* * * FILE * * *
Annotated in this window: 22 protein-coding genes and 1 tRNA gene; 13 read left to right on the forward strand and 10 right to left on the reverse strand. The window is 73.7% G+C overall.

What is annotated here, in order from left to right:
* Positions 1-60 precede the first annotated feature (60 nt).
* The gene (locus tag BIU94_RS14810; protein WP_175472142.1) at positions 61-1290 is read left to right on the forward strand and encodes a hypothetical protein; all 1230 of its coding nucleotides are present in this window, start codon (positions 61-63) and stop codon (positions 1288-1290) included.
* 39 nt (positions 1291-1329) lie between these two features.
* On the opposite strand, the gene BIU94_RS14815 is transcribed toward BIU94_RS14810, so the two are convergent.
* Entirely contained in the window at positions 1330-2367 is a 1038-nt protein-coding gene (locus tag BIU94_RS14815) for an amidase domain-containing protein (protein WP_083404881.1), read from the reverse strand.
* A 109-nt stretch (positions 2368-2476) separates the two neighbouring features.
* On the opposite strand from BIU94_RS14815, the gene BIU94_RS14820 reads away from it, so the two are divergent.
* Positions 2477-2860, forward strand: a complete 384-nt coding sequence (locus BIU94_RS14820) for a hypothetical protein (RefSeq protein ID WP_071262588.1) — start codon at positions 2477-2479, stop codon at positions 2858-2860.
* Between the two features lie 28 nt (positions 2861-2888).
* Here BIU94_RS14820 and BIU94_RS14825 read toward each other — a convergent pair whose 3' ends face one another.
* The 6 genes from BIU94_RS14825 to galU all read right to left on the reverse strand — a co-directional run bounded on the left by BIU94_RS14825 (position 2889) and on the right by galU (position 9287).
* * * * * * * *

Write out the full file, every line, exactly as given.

Annotated in this window: 22 protein-coding genes and 1 tRNA gene; 13 read left to right on the forward strand and 10 right to left on the reverse strand. The window is 73.7% G+C overall.

What is annotated here, in order from left to right:
* Positions 1-60 precede the first annotated feature (60 nt).
* The gene (locus tag BIU94_RS14810; protein WP_175472142.1) at positions 61-1290 is read left to right on the forward strand and encodes a hypothetical protein; all 1230 of its coding nucleotides are present in this window, start codon (positions 61-63) and stop codon (positions 1288-1290) included.
* 39 nt (positions 1291-1329) lie between these two features.
* On the opposite strand, the gene BIU94_RS14815 is transcribed toward BIU94_RS14810, so the two are convergent.
* Entirely contained in the window at positions 1330-2367 is a 1038-nt protein-coding gene (locus tag BIU94_RS14815) for an amidase domain-containing protein (protein WP_083404881.1), read from the reverse strand.
* A 109-nt stretch (positions 2368-2476) separates the two neighbouring features.
* On the opposite strand from BIU94_RS14815, the gene BIU94_RS14820 reads away from it, so the two are divergent.
* Positions 2477-2860, forward strand: a complete 384-nt coding sequence (locus BIU94_RS14820) for a hypothetical protein (RefSeq protein ID WP_071262588.1) — start codon at positions 2477-2479, stop codon at positions 2858-2860.
* Between the two features lie 28 nt (positions 2861-2888).
* Here BIU94_RS14820 and BIU94_RS14825 read toward each other — a convergent pair whose 3' ends face one another.
* The 6 genes from BIU94_RS14825 to galU all read right to left on the reverse strand — a co-directional run bounded on the left by BIU94_RS14825 (position 2889) and on the right by galU (position 9287).